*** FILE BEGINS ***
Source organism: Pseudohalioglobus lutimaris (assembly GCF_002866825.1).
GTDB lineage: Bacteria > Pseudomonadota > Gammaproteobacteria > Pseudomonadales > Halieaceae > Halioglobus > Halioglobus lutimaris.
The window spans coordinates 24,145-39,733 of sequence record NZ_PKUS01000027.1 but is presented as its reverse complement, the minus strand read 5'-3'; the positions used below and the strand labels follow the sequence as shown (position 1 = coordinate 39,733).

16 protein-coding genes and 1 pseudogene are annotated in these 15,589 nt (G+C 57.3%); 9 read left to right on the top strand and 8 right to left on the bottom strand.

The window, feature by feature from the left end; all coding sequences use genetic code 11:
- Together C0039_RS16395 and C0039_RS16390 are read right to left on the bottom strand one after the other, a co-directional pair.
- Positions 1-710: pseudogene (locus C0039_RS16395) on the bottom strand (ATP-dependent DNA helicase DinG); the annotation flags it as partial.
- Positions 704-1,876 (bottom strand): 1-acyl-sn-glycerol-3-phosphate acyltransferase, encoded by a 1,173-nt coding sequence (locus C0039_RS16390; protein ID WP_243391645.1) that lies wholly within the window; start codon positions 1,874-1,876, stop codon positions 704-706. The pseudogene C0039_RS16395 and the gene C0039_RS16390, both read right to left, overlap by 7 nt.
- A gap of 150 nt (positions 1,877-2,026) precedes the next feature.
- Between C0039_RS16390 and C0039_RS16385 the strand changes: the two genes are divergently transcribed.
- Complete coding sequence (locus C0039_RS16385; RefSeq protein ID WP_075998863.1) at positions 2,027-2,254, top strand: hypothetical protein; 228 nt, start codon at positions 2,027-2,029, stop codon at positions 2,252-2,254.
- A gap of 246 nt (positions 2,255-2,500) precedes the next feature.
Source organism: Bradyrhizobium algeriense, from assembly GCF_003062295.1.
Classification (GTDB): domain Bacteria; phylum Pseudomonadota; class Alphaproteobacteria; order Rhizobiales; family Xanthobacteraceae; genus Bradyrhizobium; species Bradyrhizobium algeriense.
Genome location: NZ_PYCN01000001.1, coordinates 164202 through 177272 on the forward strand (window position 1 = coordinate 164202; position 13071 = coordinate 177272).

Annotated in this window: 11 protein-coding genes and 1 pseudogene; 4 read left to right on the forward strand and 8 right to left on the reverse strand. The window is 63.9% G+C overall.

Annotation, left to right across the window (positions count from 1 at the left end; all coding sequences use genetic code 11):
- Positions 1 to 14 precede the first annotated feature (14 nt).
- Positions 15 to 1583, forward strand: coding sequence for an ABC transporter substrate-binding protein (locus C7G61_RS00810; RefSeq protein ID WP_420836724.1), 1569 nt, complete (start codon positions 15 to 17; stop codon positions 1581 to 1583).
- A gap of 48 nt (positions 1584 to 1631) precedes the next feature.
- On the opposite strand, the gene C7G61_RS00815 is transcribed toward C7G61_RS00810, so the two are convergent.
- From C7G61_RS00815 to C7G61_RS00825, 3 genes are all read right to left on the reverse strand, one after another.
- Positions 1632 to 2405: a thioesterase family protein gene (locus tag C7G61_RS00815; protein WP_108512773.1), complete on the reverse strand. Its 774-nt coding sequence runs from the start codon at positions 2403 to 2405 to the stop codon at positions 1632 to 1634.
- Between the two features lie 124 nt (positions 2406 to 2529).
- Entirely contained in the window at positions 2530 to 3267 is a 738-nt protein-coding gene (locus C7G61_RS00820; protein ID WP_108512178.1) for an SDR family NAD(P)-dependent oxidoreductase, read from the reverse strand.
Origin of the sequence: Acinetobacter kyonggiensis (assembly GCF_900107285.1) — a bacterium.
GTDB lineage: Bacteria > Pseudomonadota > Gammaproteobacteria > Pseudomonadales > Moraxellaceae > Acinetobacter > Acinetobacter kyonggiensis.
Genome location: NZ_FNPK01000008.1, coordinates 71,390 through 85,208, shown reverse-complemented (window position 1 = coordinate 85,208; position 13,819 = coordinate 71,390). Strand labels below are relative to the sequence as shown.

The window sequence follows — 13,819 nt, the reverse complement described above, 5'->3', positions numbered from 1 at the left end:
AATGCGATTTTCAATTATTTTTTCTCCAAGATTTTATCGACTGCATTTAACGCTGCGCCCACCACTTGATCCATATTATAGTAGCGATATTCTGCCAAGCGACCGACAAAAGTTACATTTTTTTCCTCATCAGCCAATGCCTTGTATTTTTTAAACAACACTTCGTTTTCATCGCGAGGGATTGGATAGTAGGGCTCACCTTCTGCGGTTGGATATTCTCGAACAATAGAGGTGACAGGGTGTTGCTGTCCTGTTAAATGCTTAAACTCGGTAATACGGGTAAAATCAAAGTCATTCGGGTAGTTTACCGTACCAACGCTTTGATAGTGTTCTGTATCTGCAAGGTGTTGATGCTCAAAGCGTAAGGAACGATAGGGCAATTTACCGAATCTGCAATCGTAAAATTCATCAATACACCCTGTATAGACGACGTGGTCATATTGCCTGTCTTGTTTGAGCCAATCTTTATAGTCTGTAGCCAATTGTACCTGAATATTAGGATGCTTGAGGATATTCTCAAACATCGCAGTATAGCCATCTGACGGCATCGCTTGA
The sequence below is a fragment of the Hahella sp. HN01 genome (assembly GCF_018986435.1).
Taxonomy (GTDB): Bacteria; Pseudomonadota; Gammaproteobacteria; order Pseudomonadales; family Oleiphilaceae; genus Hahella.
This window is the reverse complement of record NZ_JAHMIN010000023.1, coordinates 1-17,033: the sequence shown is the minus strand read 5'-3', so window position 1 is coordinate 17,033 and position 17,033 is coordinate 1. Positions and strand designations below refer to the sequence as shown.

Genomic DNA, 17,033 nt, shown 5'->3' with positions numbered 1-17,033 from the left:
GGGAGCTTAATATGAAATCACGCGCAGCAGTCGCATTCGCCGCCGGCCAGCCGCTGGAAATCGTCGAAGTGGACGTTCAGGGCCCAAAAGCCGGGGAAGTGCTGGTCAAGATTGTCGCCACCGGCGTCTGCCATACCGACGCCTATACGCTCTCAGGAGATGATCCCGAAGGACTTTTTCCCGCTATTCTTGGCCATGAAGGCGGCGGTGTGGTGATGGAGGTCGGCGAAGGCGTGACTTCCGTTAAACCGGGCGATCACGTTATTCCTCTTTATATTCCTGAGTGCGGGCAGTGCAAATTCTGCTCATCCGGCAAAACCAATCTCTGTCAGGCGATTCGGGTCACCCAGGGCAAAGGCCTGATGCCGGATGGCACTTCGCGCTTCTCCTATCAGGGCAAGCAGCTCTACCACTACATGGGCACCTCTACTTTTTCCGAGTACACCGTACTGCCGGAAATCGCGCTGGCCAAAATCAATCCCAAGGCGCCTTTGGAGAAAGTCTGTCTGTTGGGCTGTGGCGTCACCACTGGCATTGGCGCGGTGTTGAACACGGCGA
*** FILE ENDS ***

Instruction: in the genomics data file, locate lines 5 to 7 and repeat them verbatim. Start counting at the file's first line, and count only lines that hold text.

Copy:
The window, feature by feature from the left end; all coding sequences use genetic code 11:
- Together C0039_RS16395 and C0039_RS16390 are read right to left on the bottom strand one after the other, a co-directional pair.
- Positions 1-710: pseudogene (locus C0039_RS16395) on the bottom strand (ATP-dependent DNA helicase DinG); the annotation flags it as partial.